Trusted content

How to Deliver Trusted Content in Email

Meghan Flavin Advertising, Blog, Content and Creative, Delivery Leave a Comment

People, generally speaking, are a trusting group. And as consumers, they want to trust that what advertisers are giving them is of some worth. When they begin to think otherwise is when the tides turn, and your emails are no longer welcome in their inboxes and begin to feel more like spam.

How does one avoid becoming email spam?

Email spam can be defined in various ways, and is also known as junk mail or unsolicited bulk email (UBE). Spam can be described more classically as a message containing disguised links that lead to phishing sites, or nearly identical bulk messages sent to numerous recipients via email.  Today’s consumers also describe spam as unwanted or unexpected emails, and/or emails from a ‘signup’ that they are no longer interested in.

Most spam ends up in the Junk folder of your Inbox because there are pre-established filters within your email provider and/or you have set filter levels. Either way, most spam goes unseen in the classic definition of the word. But in the more modern definition of unwanted or unexpected emails, most of those will get to your inbox where you then mark can read them or mark them as spam.

As a company, how do you avoid becoming the spam in the inbox?  By providing good, trusted content you will reduce your bounce rates and the likelihood your readers will unsubscribe. What is trusted content?

Trusted content is anything that a subscriber is interested in. Trusted content varies based on the message your company means to convey. Consumers gauge their level of trust for your emails in a few ways. Using the information the consumer has given you on the front end of the relationship will strengthen it in the long run.  For instance, if I have opted-in to receive your emails, I am more likely to have a pre-determined interest in your product or offering. If you purchased my email address from an outside agency and are sending me information on topics that I have no interest in, it is highly likely I will mark you as spam.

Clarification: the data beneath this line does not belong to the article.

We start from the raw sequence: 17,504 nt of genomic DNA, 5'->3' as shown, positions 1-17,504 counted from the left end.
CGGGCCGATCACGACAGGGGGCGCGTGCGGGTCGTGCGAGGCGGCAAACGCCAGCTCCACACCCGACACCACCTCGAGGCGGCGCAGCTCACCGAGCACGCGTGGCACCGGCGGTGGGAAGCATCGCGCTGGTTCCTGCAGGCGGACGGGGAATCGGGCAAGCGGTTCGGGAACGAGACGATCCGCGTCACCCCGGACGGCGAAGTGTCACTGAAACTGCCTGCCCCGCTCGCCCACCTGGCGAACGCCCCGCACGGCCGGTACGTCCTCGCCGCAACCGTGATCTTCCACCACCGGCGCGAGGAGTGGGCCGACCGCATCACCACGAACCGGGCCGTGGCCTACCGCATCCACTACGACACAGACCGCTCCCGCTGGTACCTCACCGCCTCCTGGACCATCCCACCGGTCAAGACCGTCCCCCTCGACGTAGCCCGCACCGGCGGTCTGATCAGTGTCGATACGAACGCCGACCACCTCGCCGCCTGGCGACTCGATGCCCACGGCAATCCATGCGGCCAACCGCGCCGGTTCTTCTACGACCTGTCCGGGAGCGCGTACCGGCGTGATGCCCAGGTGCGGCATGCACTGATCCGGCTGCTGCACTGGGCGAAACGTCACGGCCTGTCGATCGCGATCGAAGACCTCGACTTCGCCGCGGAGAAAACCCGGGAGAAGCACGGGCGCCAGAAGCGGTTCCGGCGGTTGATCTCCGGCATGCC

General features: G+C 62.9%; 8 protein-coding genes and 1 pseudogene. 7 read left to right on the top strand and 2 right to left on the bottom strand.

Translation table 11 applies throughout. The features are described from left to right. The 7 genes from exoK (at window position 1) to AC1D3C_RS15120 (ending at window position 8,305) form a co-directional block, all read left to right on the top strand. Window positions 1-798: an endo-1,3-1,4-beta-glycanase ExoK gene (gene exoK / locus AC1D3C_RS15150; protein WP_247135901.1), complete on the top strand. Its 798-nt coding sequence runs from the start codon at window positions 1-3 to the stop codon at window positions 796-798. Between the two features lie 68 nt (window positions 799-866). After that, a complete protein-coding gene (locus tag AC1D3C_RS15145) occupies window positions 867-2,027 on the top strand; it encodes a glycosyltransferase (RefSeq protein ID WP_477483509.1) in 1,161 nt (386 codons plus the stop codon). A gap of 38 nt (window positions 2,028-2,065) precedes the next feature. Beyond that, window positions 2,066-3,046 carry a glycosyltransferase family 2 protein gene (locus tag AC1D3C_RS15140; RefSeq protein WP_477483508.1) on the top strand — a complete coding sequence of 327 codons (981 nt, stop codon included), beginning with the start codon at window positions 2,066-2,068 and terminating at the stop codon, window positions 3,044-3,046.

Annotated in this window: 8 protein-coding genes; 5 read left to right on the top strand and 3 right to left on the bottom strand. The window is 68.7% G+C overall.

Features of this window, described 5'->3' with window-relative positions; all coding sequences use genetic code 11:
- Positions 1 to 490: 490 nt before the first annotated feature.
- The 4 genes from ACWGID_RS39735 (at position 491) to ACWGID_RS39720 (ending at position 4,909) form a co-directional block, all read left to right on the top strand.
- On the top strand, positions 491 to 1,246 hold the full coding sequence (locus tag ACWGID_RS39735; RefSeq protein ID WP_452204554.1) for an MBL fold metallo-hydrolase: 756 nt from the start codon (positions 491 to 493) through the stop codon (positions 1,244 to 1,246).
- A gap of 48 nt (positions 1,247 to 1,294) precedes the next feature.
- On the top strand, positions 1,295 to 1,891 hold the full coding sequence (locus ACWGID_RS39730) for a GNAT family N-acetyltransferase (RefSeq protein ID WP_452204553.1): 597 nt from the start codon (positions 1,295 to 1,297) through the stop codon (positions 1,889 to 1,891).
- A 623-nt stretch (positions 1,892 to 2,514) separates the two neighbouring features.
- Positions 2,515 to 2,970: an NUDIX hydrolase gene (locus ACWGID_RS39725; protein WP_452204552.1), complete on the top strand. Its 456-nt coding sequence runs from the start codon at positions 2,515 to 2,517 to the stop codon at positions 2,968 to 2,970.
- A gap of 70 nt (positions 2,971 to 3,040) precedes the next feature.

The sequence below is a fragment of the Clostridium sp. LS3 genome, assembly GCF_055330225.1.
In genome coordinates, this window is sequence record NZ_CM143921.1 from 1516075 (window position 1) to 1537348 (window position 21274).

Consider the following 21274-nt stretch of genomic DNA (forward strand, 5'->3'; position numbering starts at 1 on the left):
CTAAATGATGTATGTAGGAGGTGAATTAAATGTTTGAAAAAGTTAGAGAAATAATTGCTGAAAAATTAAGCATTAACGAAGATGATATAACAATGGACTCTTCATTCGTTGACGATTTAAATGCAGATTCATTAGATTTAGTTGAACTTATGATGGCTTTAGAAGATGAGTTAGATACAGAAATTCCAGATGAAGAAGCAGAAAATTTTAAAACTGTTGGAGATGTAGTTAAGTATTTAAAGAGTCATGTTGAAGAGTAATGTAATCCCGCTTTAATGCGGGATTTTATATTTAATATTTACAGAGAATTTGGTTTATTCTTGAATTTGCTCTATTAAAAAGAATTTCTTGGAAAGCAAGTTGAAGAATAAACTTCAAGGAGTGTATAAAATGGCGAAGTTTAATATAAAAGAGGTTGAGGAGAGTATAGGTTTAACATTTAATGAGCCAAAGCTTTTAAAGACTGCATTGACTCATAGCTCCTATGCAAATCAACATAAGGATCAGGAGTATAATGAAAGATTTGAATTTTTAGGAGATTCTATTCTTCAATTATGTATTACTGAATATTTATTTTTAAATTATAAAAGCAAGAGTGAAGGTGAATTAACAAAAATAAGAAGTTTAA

Trusted content also comes in the form of consistency.  Sending consistent emails, and going even further to tell your consumers when that will be, allows a heads up. For instance, a guilty pleasure I had (before they took him away) was Matt Bellassai’s ‘Wine About It’.  It was a weekly vlog, and I knew almost to the minute when it would hit. I waited for it. I anticipated it. And when it was over, I wanted the next one. This was all done through Buzzfeed, who would send the link to his newest video along with other related stories in hopes I would also read those. They had me from hello. I trusted their content because they were, from the outset, giving me something I had asked for.

Avoid the spam box be delivering trusted content in a relevant format.  Schedule your emails to send in regular intervals and create anticipation. Keep your audience engaged based on what you already know they want.

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